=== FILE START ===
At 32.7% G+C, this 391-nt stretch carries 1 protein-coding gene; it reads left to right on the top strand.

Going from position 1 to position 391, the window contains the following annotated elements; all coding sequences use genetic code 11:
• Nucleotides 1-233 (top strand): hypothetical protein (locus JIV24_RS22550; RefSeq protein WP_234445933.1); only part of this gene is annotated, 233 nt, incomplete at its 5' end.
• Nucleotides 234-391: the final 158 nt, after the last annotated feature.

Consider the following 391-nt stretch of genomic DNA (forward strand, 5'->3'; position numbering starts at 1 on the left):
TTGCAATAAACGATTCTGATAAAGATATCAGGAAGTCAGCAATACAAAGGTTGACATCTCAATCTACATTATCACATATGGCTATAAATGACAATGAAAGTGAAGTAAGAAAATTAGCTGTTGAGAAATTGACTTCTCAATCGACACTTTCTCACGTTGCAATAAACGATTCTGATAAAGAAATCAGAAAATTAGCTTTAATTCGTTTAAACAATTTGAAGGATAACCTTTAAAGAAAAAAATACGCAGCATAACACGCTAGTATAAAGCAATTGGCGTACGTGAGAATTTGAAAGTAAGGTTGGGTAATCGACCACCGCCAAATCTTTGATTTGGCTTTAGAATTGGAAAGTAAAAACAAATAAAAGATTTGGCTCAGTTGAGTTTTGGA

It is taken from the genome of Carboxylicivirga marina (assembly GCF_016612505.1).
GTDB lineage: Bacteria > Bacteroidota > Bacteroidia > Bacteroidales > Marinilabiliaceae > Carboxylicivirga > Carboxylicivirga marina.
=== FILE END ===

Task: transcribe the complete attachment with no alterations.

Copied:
At 32.7% G+C, this 391-nt stretch carries 1 protein-coding gene; it reads left to right on the top strand.

Going from position 1 to position 391, the window contains the following annotated elements; all coding sequences use genetic code 11:
• Nucleotides 1-233 (top strand): hypothetical protein (locus JIV24_RS22550; RefSeq protein WP_234445933.1); only part of this gene is annotated, 233 nt, incomplete at its 5' end.
• Nucleotides 234-391: the final 158 nt, after the last annotated feature.

Consider the following 391-nt stretch of genomic DNA (forward strand, 5'->3'; position numbering starts at 1 on the left):
TTGCAATAAACGATTCTGATAAAGATATCAGGAAGTCAGCAATACAAAGGTTGACATCTCAATCTACATTATCACATATGGCTATAAATGACAATGAAAGTGAAGTAAGAAAATTAGCTGTTGAGAAATTGACTTCTCAATCGACACTTTCTCACGTTGCAATAAACGATTCTGATAAAGAAATCAGAAAATTAGCTTTAATTCGTTTAAACAATTTGAAGGATAACCTTTAAAGAAAAAAATACGCAGCATAACACGCTAGTATAAAGCAATTGGCGTACGTGAGAATTTGAAAGTAAGGTTGGGTAATCGACCACCGCCAAATCTTTGATTTGGCTTTAGAATTGGAAAGTAAAAACAAATAAAAGATTTGGCTCAGTTGAGTTTTGGA

It is taken from the genome of Carboxylicivirga marina (assembly GCF_016612505.1).
GTDB lineage: Bacteria > Bacteroidota > Bacteroidia > Bacteroidales > Marinilabiliaceae > Carboxylicivirga > Carboxylicivirga marina.